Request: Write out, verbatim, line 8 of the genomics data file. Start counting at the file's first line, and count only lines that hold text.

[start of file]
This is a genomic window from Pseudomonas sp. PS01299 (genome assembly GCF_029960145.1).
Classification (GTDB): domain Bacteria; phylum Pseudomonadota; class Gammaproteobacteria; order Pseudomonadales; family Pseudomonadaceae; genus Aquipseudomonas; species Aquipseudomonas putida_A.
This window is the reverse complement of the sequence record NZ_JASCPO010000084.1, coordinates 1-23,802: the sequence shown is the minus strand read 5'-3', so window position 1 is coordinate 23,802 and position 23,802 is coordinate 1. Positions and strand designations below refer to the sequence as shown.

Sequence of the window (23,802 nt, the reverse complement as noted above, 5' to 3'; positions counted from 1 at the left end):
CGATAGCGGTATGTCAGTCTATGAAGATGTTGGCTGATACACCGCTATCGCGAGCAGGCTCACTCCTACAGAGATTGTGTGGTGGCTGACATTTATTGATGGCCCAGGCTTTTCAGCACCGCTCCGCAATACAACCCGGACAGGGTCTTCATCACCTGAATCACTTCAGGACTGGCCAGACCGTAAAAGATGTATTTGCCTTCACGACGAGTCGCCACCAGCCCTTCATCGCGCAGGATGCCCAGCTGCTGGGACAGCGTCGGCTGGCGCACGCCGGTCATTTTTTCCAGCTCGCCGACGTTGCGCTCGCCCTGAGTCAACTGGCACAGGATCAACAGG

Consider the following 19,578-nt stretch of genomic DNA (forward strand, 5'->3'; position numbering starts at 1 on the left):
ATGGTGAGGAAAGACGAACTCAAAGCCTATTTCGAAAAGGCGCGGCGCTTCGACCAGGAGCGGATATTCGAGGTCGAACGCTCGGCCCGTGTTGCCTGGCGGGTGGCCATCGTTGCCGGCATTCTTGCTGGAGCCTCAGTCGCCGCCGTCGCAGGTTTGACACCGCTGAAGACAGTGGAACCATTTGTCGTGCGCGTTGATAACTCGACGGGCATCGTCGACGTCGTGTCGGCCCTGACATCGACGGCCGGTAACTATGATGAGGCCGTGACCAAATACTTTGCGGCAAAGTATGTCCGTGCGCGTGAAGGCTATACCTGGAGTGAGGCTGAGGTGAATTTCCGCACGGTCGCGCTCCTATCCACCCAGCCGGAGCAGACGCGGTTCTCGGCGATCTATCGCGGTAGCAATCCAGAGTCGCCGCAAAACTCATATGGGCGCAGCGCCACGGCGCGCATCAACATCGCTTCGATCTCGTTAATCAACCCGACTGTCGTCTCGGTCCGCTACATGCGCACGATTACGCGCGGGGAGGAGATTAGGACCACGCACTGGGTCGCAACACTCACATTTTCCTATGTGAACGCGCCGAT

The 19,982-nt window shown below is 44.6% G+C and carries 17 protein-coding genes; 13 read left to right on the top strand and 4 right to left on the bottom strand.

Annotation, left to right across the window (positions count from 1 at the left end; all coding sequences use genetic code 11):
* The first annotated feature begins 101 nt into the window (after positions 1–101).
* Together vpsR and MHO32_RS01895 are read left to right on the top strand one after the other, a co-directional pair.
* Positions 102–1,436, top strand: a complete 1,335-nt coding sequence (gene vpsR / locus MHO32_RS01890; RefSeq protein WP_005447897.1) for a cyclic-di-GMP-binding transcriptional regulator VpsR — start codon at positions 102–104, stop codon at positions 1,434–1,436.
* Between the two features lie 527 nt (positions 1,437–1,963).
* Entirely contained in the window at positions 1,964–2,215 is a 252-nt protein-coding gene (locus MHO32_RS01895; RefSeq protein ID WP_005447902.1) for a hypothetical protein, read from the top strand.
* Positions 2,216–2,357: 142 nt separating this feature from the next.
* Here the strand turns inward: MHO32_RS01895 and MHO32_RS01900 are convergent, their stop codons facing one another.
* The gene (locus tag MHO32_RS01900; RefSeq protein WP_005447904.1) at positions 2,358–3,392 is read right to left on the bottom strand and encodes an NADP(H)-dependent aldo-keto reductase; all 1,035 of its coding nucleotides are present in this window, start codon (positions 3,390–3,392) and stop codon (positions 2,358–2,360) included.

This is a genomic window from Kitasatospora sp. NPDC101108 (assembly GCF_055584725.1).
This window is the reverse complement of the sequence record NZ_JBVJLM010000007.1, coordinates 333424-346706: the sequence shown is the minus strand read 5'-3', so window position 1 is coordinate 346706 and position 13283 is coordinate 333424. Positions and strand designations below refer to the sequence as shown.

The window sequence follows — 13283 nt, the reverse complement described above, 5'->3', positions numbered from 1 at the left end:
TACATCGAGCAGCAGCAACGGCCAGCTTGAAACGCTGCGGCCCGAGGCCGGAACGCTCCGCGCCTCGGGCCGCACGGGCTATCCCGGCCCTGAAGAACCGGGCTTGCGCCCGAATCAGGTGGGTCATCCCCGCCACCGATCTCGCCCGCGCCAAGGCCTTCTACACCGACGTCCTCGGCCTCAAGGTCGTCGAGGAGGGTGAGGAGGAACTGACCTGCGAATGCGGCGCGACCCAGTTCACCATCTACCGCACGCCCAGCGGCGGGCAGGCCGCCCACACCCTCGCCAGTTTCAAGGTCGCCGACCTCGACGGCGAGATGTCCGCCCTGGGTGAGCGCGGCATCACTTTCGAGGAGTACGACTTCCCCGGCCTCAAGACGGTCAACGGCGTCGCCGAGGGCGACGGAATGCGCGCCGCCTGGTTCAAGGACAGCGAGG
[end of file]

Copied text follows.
The 19,982-nt window shown below is 44.6% G+C and carries 17 protein-coding genes; 13 read left to right on the top strand and 4 right to left on the bottom strand.